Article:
During our childhood, we all participate in an abundance of playground games with our friends. These could include the various 'tag' games, rounders and many games of football1 with crumbling sponge balls.
None, however, require as much skill, cunning and tact as a game of 'Foxy'.
What is 'Foxy'?
Put simply, Foxy is an elaborate, drawn-out game of tag. The idea is simple. One person - 'it' - faces a wall with their back to the other players. The other players move slowly away from 'home' and make their way towards the wall at which 'it' is waiting. The aim is to touch the wall without 'it' seeing you do it, and make your way back home before 'it' catches you. If you succeed, you become 'it'. This game is recommended for 5-10 players. Any more and it becomes unruly. This game is also recommended for ages 7-11 years, though older Researchers may also want to give this game a shot - especially if you're feeling brave and don't mind making a prat of yourself.
Finding a Suitable Play Area
Unlike most games of tag, the play area does need to fit certain criteria. You will need to find an area of playground in which two walls are facing each other with at least ten metres between them. The area should be clear, although advanced game players may want to use obstacles. Ideally, the walls should be parallel.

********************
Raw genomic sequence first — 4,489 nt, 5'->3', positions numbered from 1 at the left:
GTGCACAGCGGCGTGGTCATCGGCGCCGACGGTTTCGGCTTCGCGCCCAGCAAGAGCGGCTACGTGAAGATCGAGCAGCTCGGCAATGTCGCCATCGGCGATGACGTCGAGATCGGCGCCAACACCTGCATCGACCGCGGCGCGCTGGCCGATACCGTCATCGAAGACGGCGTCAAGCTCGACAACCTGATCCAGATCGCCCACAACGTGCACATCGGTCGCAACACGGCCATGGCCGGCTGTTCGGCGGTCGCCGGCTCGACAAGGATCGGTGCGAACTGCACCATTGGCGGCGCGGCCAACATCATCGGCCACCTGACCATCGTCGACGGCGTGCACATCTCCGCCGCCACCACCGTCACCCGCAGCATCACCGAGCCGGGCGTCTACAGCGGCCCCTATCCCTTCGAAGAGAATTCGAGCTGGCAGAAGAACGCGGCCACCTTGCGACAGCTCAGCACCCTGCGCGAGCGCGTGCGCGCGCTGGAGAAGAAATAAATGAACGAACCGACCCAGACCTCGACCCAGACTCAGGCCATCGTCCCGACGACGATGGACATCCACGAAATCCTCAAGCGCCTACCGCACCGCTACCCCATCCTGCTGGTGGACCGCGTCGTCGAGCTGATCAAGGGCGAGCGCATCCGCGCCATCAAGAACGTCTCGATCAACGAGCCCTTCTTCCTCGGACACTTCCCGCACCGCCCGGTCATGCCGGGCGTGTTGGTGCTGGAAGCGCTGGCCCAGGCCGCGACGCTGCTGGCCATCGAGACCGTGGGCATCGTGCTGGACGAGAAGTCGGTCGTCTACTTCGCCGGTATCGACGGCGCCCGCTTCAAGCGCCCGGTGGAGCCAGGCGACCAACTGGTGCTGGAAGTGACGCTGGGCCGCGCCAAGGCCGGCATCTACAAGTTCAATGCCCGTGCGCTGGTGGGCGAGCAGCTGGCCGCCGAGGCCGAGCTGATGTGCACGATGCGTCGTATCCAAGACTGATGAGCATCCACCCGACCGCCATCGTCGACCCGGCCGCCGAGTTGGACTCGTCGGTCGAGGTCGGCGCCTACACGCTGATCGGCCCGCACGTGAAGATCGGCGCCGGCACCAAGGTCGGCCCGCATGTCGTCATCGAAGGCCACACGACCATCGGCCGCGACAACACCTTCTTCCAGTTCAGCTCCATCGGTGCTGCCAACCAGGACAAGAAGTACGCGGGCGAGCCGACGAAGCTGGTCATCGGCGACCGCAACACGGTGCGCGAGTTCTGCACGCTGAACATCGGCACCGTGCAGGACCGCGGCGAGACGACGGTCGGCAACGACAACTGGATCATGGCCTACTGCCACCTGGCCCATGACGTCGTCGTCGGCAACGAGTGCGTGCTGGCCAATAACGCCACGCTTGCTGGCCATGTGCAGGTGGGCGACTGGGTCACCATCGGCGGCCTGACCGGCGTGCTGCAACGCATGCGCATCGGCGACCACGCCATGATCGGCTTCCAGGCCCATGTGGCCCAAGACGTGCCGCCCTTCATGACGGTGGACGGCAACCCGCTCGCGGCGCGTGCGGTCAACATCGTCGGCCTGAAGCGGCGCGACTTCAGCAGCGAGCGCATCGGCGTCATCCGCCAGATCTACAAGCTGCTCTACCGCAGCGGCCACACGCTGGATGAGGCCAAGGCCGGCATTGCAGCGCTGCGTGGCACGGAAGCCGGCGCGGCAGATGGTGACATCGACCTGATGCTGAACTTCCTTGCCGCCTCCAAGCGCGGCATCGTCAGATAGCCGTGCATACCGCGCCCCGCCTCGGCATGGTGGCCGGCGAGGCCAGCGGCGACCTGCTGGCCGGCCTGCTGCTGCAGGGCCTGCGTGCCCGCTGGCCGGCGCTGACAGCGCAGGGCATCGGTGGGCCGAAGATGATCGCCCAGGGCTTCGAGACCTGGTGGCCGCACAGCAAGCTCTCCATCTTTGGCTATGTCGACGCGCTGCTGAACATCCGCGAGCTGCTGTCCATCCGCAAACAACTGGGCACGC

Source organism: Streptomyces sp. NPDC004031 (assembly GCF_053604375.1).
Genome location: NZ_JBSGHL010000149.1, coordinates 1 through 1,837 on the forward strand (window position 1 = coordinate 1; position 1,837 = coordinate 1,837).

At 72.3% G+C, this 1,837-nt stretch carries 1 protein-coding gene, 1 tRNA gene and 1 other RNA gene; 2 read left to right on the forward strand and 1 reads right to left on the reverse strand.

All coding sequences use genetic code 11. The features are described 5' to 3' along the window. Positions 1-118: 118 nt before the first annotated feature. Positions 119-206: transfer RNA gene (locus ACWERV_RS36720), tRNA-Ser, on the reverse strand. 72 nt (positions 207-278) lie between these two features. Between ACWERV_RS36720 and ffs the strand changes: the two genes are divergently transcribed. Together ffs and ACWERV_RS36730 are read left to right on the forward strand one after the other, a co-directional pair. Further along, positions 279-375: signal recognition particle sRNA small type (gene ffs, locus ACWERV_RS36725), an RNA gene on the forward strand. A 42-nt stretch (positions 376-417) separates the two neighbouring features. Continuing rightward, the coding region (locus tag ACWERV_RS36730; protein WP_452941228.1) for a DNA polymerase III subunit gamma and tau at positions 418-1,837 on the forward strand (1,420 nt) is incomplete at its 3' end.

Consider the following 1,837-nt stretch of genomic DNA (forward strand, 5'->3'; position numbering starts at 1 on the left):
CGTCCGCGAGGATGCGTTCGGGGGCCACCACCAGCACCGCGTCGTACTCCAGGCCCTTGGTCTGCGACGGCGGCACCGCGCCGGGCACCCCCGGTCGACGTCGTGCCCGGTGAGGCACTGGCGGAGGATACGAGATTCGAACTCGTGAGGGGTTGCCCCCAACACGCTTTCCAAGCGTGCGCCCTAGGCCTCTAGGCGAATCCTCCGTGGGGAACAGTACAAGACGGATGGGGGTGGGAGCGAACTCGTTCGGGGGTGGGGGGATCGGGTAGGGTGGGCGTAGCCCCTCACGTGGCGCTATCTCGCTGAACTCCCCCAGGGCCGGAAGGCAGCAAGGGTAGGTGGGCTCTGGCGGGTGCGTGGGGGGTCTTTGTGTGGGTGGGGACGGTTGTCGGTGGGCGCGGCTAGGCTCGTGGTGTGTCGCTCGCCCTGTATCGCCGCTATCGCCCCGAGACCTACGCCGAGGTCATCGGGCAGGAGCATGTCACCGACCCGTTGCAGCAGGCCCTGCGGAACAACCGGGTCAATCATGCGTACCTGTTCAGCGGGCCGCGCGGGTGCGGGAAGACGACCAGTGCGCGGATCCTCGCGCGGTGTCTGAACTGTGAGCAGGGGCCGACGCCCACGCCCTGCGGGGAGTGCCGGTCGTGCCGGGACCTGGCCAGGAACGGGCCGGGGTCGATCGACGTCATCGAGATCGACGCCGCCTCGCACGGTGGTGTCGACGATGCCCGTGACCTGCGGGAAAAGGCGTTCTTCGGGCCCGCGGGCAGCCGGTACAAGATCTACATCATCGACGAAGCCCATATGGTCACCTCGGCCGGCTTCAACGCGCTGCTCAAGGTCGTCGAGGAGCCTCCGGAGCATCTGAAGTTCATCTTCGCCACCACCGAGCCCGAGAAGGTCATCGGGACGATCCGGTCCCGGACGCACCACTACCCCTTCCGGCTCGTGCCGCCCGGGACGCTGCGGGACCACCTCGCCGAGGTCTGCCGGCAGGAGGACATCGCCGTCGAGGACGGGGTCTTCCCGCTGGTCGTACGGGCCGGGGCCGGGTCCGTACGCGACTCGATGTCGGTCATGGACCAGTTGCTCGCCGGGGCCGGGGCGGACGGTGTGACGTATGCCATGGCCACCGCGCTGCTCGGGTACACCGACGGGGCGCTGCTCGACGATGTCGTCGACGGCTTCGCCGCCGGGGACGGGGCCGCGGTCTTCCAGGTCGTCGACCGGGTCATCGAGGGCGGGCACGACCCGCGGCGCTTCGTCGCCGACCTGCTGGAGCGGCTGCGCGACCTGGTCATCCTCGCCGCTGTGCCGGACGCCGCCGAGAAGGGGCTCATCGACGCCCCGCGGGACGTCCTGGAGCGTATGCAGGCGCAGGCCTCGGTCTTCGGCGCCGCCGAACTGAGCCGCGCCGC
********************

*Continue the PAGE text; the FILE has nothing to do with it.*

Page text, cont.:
As with most games played in the school grounds, a method is needed to pick 'it' - the person who will be faced against the wall at one end of the play area. Probably the fairest way is for each player to place one foot in a circle and, using one of any number of rhymes, count round the feet with each syllable beat counted on one foot at a time. When the rhyme has finished, the foot at which the counting ended is withdrawn from the circle. This procedure is repeated until only one foot remains; the person to whom the foot is attached is 'it'.
The following rhymes are recommended for use when picking 'it':
How many people at the station?
(Someone yells a random number. This number is counted up to, one per foot, and whoever it finishes on withdraws their foot.)
Eeny, meeny, miny, mo,
Catch a tiger by the toe.
If he hollers let him go,
Eeny meeny, miny, mo.
There are, of course, many other rhymes for choosing 'it', most of which are far too rude to be repeated here...
Caution: it has been known on occasion for the person eventually chosen as 'it' to become very agitated, grumpy and violent, especially if they are not very athletic, as this makes it harder for them to tag anyone. This person should be told sternly that they were picked 'fair and square'. If the temper tantrum does not subside, then expulsion from the group may be necessary.
Playing the Game
Once picked, 'it' chooses one of the walls and the other players all gather to make contact with the other wall. When ready, 'it' turns away, making sure there is no way that they can see the other players. The other players begin slowly to make their way towards 'it's wall. At any time, 'it' may turn around quickly and look at the other players. The players must then freeze as quickly as possible. If any of the players are seen moving, 'it' must call out their name, at which point the player makes his or her way towards the wall and makes contact with it. This is known as 'capturing'. 'It' turns back around and the game continues. If more people are caught moving, they simply link hands with any other players caught, creating a chain of people reaching out from the wall.